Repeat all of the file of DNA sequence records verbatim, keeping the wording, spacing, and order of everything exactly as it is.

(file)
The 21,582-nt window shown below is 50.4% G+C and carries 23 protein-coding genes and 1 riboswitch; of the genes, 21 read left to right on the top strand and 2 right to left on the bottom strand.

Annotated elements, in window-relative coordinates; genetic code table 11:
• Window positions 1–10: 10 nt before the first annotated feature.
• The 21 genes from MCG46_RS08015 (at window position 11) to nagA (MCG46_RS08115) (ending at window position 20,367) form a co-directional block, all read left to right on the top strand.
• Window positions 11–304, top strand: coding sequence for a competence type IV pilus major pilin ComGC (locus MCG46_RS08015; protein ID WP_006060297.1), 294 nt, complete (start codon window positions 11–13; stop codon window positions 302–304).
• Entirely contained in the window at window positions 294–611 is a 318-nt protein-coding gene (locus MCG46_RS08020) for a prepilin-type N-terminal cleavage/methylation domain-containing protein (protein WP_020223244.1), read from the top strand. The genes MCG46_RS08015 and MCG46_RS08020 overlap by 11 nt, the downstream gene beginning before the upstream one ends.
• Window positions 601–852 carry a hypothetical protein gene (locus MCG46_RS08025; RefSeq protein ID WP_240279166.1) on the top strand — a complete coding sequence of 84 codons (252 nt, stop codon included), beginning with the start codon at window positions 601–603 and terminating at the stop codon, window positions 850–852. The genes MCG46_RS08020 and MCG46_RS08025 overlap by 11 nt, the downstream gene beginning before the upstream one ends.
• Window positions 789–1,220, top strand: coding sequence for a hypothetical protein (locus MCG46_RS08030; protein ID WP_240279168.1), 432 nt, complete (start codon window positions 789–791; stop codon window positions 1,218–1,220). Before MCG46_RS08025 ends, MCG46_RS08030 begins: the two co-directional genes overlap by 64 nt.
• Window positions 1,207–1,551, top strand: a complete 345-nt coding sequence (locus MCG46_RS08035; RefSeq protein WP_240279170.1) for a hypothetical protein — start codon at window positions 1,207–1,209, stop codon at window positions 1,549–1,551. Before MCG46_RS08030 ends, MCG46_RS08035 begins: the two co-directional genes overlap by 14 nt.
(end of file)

The 21,582-nt window shown below is 50.4% G+C and carries 23 protein-coding genes and 1 riboswitch; of the genes, 21 read left to right on the top strand and 2 right to left on the bottom strand.

Annotated elements, in window-relative coordinates; genetic code table 11:
• Window positions 1–10: 10 nt before the first annotated feature.
• The 21 genes from MCG46_RS08015 (at window position 11) to nagA (MCG46_RS08115) (ending at window position 20,367) form a co-directional block, all read left to right on the top strand.
• Window positions 11–304, top strand: coding sequence for a competence type IV pilus major pilin ComGC (locus MCG46_RS08015; protein ID WP_006060297.1), 294 nt, complete (start codon window positions 11–13; stop codon window positions 302–304).
• Entirely contained in the window at window positions 294–611 is a 318-nt protein-coding gene (locus MCG46_RS08020) for a prepilin-type N-terminal cleavage/methylation domain-containing protein (protein WP_020223244.1), read from the top strand. The genes MCG46_RS08015 and MCG46_RS08020 overlap by 11 nt, the downstream gene beginning before the upstream one ends.
• Window positions 601–852 carry a hypothetical protein gene (locus MCG46_RS08025; RefSeq protein ID WP_240279166.1) on the top strand — a complete coding sequence of 84 codons (252 nt, stop codon included), beginning with the start codon at window positions 601–603 and terminating at the stop codon, window positions 850–852. The genes MCG46_RS08020 and MCG46_RS08025 overlap by 11 nt, the downstream gene beginning before the upstream one ends.
• Window positions 789–1,220, top strand: coding sequence for a hypothetical protein (locus MCG46_RS08030; protein ID WP_240279168.1), 432 nt, complete (start codon window positions 789–791; stop codon window positions 1,218–1,220). Before MCG46_RS08025 ends, MCG46_RS08030 begins: the two co-directional genes overlap by 64 nt.
• Window positions 1,207–1,551, top strand: a complete 345-nt coding sequence (locus MCG46_RS08035; RefSeq protein WP_240279170.1) for a hypothetical protein — start codon at window positions 1,207–1,209, stop codon at window positions 1,549–1,551. Before MCG46_RS08030 ends, MCG46_RS08035 begins: the two co-directional genes overlap by 14 nt.